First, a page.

Addiction and denial are explored in American Stage’s ‘Long Day’s Journey Into Night’

Eugene O’Neill’s semi-autobiographical drama paints an insider’s knowledge about one family’s battle with addiction.
The cast of American Stage’s production of ‘Long Day’s Journey into Night’ includes Josh Odess-Rubin, James Keegan, Janis Stevens, center, and Billy Finn. [Lisa Presnail]
The cast of American Stage’s production of ‘Long Day’s Journey into Night’ includes Josh Odess-Rubin, James Keegan, Janis Stevens, center, and Billy Finn. [Lisa Presnail]
Published June 7
Updated June 10

ST. PETERSBURG — There’s an invisible character that pervades Long Day’s Journey Into Night, Eugene O’Neil’s semi-autobiographical Pulitzer Prize winning drama about addiction, now at American Stage.

Fog.

And it’s dimensional. The fog is heavy outside of the Tyrone family’s seaside summer home in Connecticut. Sounds of foghorns keep the family awake at night. And as the day goes on, it grows thicker.

But the fog that the Tyrones are in is much more serious. Their addictions keep them in a physical fog and their denial keeps them in a mental fog.

The play is set over the course of one day. At three hours, the play is long. But it moves along quickly due to O’Neill’s compelling dialogue, excellent direction by Brendan Fox and impeccable acting by the entire cast.

The play is set in 1912, when, like today, doctors were overprescribing opiates. Mary Tyrone (Janis Stevens) has been battling an addiction to prescribed morphine. She’s tried to kick it several times and has recently returned home from a sanatorium. In this setting, addiction is largely misunderstood and taboo to talk about.

And that’s a facet of the dysfunction in the Tyrone family; they don’t talk. They tell each other not to talk about uncomfortable subjects and apologize when they do. But as the day drags on, all of their underlying problems come to the surface.

Stevens’ portrayal of Mary is spot-on as a woman trying to hide her addiction. She’s entirely uncomfortable in herself, always fretting and smoothing her intricately coiled, snow-white hair. Suspicious to the point of paranoia, she tries to shield herself from the scrutiny of her husband and sons. She wrings and gazes at her arthritic hands. As she gets stoned throughout the day she becomes more erratic and frail, struggling to get up and down from a rocking chair. When the painful details of her past begin to emerge, she veers from bitter to in denial and back again to bitter.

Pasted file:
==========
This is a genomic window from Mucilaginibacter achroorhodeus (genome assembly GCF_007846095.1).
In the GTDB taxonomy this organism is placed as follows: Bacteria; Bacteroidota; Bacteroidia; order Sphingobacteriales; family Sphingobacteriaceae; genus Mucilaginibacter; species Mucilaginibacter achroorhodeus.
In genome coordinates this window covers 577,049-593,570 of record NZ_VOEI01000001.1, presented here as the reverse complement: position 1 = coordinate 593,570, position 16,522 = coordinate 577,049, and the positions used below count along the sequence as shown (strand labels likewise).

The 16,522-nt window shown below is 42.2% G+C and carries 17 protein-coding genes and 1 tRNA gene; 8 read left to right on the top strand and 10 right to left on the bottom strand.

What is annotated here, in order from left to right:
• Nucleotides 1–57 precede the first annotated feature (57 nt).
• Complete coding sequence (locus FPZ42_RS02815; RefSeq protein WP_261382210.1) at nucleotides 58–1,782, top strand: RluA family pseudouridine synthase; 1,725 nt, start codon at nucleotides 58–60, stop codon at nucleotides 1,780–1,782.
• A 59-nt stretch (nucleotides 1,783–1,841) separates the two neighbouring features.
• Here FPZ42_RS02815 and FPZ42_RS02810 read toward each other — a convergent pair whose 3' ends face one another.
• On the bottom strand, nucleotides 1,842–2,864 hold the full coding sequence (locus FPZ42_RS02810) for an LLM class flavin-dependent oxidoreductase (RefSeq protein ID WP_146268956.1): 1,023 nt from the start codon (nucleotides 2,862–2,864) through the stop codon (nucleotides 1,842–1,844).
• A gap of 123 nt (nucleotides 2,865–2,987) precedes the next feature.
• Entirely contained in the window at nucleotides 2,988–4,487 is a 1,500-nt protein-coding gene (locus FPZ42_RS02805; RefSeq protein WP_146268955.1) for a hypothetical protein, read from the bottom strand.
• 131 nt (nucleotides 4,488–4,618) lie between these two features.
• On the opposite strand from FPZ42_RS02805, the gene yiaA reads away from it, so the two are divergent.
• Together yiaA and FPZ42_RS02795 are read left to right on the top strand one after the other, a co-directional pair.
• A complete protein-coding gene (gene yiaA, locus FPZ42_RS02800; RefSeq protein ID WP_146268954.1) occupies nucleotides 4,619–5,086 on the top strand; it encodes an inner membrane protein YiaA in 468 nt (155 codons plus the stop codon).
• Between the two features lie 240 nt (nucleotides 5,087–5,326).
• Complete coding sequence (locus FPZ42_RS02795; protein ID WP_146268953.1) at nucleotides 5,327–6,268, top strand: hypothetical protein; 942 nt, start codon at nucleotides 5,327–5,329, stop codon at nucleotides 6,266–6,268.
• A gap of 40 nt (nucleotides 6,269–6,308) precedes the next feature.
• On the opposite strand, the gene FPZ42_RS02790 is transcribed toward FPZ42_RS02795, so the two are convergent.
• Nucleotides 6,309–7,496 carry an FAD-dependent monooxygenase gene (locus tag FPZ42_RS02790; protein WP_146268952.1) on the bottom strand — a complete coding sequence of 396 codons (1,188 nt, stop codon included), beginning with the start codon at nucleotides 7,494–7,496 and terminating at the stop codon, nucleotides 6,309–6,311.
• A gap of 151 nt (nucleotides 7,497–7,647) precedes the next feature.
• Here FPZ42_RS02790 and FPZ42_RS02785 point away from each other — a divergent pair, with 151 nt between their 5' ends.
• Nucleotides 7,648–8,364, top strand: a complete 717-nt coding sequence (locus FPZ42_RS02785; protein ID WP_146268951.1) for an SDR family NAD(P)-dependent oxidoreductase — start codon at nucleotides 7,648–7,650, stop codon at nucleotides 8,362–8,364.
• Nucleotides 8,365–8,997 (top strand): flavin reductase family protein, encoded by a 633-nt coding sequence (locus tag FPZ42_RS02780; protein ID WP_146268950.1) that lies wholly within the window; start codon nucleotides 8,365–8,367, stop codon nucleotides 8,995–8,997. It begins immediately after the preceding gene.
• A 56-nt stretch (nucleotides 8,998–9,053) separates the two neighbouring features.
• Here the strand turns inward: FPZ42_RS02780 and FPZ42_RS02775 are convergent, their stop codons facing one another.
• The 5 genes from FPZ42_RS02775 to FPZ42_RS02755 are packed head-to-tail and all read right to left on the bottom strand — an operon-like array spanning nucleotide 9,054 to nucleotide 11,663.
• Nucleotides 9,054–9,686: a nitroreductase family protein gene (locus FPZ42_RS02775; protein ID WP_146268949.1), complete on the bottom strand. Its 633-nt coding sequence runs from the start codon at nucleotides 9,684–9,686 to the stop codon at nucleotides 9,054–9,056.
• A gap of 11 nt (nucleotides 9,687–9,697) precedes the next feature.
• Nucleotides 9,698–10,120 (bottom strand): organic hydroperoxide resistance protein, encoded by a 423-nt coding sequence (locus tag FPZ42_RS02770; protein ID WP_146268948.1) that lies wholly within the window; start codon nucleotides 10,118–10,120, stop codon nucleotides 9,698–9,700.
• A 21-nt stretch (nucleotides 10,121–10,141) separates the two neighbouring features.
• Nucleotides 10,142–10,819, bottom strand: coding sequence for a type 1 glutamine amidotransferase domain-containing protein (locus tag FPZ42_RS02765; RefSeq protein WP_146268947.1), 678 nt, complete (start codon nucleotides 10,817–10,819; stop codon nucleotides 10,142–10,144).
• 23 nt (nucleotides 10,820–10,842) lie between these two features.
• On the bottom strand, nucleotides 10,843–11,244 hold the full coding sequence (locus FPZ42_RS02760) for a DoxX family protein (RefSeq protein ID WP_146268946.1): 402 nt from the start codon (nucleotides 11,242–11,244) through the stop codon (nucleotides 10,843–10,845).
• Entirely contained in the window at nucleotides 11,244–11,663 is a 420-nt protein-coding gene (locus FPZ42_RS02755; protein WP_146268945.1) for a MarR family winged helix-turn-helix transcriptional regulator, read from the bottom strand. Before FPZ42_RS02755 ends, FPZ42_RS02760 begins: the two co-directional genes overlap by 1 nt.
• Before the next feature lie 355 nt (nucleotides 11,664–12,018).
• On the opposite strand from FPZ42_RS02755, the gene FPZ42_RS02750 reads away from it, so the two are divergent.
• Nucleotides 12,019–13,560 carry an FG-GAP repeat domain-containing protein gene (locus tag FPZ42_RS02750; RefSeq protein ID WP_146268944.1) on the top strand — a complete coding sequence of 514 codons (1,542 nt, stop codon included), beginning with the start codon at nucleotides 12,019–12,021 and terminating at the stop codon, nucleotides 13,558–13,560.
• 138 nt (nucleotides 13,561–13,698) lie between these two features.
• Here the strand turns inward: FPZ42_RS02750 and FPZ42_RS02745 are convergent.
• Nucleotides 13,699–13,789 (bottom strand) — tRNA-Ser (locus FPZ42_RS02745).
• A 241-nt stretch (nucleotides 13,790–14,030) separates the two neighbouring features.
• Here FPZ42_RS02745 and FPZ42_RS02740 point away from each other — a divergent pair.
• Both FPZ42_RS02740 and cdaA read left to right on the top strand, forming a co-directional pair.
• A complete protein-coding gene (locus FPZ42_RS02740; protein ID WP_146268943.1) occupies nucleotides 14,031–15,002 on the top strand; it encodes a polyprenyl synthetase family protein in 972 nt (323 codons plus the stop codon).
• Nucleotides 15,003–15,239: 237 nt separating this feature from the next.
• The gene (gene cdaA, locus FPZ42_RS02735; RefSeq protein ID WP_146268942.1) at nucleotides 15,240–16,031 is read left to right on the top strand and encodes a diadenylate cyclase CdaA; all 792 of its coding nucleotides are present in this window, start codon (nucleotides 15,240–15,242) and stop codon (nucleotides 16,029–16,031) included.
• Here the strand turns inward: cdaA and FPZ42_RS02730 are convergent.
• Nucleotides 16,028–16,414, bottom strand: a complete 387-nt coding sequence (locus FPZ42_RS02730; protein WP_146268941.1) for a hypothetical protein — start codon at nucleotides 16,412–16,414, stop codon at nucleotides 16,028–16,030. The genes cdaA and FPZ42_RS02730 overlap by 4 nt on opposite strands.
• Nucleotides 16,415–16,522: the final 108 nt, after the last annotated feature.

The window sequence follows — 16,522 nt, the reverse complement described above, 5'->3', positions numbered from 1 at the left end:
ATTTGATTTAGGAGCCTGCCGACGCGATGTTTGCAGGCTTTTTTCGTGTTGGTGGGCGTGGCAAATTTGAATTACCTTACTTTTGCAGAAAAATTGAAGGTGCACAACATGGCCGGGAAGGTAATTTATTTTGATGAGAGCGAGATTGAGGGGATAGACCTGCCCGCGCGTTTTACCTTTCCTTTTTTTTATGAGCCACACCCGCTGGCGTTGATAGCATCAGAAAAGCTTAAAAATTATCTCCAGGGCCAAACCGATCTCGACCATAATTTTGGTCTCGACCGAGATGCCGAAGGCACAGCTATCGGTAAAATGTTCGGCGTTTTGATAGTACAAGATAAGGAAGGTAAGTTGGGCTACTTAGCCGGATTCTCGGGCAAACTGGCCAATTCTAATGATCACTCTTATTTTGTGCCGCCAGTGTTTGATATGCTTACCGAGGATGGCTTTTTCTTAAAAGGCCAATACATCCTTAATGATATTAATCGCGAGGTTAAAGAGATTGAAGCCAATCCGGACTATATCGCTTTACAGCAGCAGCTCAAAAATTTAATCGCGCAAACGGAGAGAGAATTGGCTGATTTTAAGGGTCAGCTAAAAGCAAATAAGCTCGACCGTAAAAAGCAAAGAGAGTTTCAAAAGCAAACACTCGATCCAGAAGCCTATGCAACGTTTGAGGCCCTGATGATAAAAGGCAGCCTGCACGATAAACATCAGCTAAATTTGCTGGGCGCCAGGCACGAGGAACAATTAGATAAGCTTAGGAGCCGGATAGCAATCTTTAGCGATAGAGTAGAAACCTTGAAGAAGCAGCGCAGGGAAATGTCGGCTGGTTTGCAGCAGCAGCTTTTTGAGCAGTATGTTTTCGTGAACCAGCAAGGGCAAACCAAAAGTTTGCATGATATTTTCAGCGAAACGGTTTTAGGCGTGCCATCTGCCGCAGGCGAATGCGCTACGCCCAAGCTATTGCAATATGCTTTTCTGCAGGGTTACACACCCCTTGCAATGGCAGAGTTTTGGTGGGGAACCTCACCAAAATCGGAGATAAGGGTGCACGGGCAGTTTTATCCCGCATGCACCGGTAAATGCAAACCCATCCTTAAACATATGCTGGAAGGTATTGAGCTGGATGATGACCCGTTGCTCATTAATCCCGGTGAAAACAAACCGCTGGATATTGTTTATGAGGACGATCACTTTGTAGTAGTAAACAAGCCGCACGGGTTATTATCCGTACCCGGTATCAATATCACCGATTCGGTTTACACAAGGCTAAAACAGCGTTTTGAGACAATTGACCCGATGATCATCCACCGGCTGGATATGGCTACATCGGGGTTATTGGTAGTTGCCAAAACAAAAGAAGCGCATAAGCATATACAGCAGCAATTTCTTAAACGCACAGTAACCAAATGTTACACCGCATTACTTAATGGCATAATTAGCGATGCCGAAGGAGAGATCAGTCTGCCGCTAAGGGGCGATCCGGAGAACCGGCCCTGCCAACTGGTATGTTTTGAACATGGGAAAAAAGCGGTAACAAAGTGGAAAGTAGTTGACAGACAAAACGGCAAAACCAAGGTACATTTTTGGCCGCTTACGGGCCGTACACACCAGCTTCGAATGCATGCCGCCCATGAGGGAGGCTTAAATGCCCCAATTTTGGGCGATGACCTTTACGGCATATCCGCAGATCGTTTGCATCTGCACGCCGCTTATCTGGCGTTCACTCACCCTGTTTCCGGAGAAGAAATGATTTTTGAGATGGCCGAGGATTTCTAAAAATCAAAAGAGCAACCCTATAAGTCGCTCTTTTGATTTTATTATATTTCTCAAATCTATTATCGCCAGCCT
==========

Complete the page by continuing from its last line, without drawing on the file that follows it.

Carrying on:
James Keegan booms as James Tyrone, the overbearing husband and father. His performance as a man steeped in denial about Mary’s sobriety, his own alcoholism and the life he’s provided for his family is nuanced. It’s possible to both hate him and feel sorry for him.

As oldest brother and utter disappointment Jamie, Billy Finn is seething and sarcastic. He’s weary of taking the blame for any poor choices younger brother Edmund (Josh Odess-Rubin) has made. But he’s fiercely protective of him, affectionately calling him “kid.” He sneaks drinks from James’ whiskey bottle, which gets replaced several times throughout the day. And he’s the only one who’s got Mary’s number.

Odsess-Rubin never falters from Edmund’s state of being sick with tuberculosis and mildly drunk all day. He, too has been sneaking nips of whiskey. He refuses to believe that Mary has relapsed, but is bewildered by her rejection that he’s seriously ill.

A refreshing bit of comic relief comes in the form of gossipy servant Cathleen, played by Rose Hahn, who nails an Irish brogue and has great timing.

One of the many disappointments of Mary’s existence is the shabby home they live in because James is so cheap. The set reflects that drabness, with gray wallpaper and unmatched furniture. A bust of Shakespeare sits on a case full of Edmund’s books by authors like Voltaire and Nietzsche, whom James regards as atheists. Partially offstage is a little parlor, unused because the family has no friends to invite over. The light coming through the window changes as the day goes on. The lamps are never all on at once, another symptom of James’ frugality. When Mary keeps retreating upstairs to use, you see her ghostly figure on the obscured staircase.

Long Day’s Journey into Night is grim. But it’s also full of poetry and wit, and from the fog emerges a portrait of a people who clearly love each other but don’t know how to help themselves.

IF YOU GO

Long Day’s Journey Into Night

$44. Runs through June 30. American Stage Theatre Company, 163 Third St. N, St. Petersburg. (727) 823-7529. For show times, visit americanstage.org.

Contact Maggie Duffy at [email protected] Follow @maggiedalexis.

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